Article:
West Nile Continues Migration

"The inevitable has occurred," said Bruce L. Akey, DVM, when the first positive West Nile virus (WNV) bird case was confirmed in Prince Edward County, Va., on Oct. 13. Akey is director of Virginia's veterinary lab system. Then, as if the deadly disease had mapped its course down the line of East Coast states, its presence was confirmed in a dead crow exactly one week later in a Chatham County, NC.

"Given the geographical hop that this first positive in Virginia took (from previous discovery in Washington, DC)," said Akey, "one possibility is that this represents the fall movement of migratory birds, and the virus is not necessarily 'endemic' in Virginia, yet."

WNV made its first Western Hemisphere appearance in the fall of last year. Birds, horses, and humans fell victim to the illness, which is spread by the bite of infected mosquitos. This year's total number of positive equine cases has surpassed 1999's number. Last year, 25 tested positive, nine of which died or were euthanized. This year, the United States Department of Agriculture's (USDA) Animal Plant Health Inspection Service (APHIS) reported 49 cases by Oct. 27. The southernmost three cases were in Delaware.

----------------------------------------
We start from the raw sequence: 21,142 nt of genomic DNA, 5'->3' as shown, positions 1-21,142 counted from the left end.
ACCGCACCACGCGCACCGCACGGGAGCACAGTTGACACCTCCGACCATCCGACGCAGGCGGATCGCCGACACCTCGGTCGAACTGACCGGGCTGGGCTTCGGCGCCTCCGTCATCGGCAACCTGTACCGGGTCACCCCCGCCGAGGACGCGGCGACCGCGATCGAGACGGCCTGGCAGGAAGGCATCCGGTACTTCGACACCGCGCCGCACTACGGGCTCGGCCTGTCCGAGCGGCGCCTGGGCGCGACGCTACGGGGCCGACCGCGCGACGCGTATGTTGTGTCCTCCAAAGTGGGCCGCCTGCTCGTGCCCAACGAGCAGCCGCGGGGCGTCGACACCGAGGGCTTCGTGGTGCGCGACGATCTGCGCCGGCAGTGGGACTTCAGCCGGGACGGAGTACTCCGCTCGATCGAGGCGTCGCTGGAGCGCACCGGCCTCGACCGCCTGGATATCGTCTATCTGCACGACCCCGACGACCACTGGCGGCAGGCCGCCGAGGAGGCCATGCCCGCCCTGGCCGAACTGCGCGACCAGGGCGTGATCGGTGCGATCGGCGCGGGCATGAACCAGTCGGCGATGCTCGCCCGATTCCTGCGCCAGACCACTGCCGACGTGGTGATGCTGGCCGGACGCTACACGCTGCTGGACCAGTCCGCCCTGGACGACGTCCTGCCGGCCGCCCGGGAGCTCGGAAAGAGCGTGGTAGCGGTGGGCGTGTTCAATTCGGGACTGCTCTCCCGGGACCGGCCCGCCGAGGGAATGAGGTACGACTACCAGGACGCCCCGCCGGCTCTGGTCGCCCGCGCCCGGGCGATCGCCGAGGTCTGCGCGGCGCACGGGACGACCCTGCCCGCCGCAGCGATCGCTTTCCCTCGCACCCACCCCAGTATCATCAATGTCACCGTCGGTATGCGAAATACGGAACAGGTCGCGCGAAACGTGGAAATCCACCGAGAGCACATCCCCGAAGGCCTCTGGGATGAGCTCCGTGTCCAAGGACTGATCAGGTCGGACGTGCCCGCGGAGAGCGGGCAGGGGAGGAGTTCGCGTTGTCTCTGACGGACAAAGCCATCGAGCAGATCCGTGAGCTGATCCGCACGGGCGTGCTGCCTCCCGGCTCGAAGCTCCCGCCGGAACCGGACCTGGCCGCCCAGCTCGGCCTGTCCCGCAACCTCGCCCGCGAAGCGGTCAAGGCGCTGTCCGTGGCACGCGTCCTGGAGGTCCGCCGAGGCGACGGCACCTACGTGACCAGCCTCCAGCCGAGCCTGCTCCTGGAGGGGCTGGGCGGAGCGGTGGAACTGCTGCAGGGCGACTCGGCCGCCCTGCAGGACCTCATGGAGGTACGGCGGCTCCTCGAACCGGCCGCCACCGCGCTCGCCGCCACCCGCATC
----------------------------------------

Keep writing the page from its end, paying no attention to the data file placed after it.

Randall Crom, DVM, is staff veterinarian and Coordinator of WNV issues for APHIS. He said, "Even though the mosquito season is winding down in states like New York and Connecticut, some activity remains. It is especially important that everyone stays aware of mosquito activity in states farther to the south, like Maryland, Virginia, and North Carolina. Exposure of horses to mosquitoes in those states could occur later in the year. Therefore, there is still a small risk of WNV infection in those areas."

About the Author

Stephanie L. Church, Editor-in-Chief

Stephanie L. Church, Editor-in-Chief, received a B.A. in Journalism and Equestrian Studies from Averett College in Danville, Virginia. A Pony Club and 4-H graduate, her background is in eventing, and she is schooling her recently retired Thoroughbred racehorse, Happy, toward a career in that discipline. She also enjoys traveling, photography, cycling, and cooking in her free time.

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